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Therapy Physics Education in a Virtual Learning Environment

M Hyun1*, A Smith1 , J Koth1 , A Ekpenyong2 , L Bartenhagen1 , (1) University of Nebraska Medical Center, Omaha, NE, (2) Creighton University, Omaha, NE


(Monday, 7/15/2019) 1:45 PM - 3:45 PM

Room: 301

Purpose: To design and implement laboratory exercises for the education of radiation therapy and medical physics students using a low-risk virtual learning environment.

Methods: The VERT (Virtual Environment for Radiotherapy Training) facility (Vertual Ltd) at our institution is a virtual linac environment that can simulate accelerators from multiple vendors, including actual control pendants. Using the VERT’s five physics modules, we have designed and implemented two laboratory sessions at our institution: one introduces radiation therapy students to physics tests and procedures they might not otherwise encounter in their education, and one introduces medical physics graduate students to linac QA, calibration and dosimetry. In both labs, QA tests are introduced and demonstrated, then students set up equipment (e.g., virtual water tanks, ionization chambers) and perform tests in the safe and low-risk virtual environment. Simulated errors are introduced in the system (e.g., machine output, laser positioning, radiation-light field coincidence) which would be difficult and risky on an actual linac. In addition to these exercises, we have used the VERT to create animations and other educational materials that can be accessed outside the facility.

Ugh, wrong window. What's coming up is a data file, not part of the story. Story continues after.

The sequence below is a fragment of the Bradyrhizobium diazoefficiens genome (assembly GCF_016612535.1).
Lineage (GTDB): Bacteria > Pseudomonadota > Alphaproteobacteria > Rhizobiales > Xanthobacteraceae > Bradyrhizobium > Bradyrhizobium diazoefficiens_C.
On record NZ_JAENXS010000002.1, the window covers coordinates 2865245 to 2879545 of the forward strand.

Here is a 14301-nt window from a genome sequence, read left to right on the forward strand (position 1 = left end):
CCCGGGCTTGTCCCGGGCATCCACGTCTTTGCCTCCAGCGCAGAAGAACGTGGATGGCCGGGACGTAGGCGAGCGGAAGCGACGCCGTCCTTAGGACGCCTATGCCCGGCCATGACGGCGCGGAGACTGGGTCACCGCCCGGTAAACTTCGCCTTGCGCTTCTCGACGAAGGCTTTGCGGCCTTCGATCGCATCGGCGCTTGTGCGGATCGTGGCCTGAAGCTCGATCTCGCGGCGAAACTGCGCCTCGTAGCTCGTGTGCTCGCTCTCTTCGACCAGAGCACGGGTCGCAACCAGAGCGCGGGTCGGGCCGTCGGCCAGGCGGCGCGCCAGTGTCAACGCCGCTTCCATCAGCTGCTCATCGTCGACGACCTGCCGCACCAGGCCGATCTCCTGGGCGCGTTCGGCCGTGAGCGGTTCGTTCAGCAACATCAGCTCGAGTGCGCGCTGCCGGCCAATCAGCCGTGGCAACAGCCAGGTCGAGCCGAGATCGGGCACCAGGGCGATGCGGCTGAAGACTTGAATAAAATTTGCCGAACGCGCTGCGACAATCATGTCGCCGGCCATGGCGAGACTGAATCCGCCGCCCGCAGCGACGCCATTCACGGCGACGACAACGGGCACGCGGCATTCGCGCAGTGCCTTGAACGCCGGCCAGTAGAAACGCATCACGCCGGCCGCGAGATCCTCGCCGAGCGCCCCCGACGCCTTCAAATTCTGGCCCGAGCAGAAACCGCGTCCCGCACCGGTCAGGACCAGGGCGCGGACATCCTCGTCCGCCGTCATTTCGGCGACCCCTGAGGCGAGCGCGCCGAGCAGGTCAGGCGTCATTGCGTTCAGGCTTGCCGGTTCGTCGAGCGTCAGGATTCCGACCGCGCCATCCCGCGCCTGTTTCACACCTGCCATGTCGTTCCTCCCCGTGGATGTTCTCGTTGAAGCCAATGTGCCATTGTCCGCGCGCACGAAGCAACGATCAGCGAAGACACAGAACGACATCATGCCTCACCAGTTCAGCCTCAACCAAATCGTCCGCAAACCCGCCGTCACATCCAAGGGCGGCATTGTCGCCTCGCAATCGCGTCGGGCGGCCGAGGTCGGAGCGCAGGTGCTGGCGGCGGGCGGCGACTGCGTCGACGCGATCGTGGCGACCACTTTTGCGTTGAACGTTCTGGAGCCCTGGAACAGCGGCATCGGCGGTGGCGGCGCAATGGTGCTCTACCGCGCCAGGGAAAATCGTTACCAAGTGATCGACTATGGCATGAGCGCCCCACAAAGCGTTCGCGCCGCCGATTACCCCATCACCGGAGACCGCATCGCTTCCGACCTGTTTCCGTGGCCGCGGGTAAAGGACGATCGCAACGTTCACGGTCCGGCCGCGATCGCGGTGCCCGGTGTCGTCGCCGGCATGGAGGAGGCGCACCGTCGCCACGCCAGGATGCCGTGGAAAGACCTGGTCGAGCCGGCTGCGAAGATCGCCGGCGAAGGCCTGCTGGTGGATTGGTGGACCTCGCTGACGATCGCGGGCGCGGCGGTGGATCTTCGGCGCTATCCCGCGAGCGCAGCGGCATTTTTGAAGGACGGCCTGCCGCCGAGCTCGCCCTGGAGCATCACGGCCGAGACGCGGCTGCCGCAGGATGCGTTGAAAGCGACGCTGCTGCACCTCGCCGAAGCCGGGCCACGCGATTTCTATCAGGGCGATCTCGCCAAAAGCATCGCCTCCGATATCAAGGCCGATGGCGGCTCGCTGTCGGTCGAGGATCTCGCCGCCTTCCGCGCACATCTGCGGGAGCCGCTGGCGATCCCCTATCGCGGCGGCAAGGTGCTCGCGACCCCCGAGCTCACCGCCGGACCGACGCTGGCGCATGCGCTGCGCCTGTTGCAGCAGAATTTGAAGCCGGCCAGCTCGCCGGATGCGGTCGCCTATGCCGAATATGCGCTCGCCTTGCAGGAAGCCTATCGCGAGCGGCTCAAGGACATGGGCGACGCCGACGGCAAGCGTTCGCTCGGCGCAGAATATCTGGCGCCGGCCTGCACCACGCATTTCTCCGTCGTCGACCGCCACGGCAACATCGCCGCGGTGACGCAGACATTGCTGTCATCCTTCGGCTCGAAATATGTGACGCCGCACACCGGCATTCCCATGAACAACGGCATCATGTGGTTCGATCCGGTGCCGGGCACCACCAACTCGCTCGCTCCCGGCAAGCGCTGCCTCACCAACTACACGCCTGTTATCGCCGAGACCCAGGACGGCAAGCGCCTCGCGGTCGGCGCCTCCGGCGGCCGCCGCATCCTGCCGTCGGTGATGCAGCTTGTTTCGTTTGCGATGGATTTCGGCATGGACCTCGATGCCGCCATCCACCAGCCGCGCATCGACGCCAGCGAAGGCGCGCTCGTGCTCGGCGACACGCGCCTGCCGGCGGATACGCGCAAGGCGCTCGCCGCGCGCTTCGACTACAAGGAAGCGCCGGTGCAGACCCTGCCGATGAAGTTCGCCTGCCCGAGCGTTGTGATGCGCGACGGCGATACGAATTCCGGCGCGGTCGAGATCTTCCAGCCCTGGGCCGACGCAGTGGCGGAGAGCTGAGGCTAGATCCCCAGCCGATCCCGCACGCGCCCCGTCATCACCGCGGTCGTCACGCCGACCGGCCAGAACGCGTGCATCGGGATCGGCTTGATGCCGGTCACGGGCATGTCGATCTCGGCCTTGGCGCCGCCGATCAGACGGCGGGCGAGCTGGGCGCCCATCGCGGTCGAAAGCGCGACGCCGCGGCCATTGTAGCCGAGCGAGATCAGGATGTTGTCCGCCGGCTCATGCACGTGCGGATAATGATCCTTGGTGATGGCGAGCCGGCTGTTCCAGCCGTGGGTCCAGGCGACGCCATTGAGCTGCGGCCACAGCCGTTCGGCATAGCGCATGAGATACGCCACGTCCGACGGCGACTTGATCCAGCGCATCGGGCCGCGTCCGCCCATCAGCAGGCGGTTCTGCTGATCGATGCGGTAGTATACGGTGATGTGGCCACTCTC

Results: We successfully created and administered these lab sessions to one class of radiation therapy students and one class of medical physics graduate students. The students remained active and engaged throughout the lab sessions. The range of educational goals and physics understanding between the two groups highlights the diverse educational applications of the system. Additionally, animations and other educational materials we have created using the VERT have immense potential for applications such as distance learning, patient communication, and education in low- and middle-income countries.

Conclusion: A linac-based virtual learning environment such as the VERT can be a powerful educational tool for both hands-on exercises and for creating education materials that can reach far beyond the facility itself.


Simulation, Linear Accelerator, Computer Animation


Education: Application

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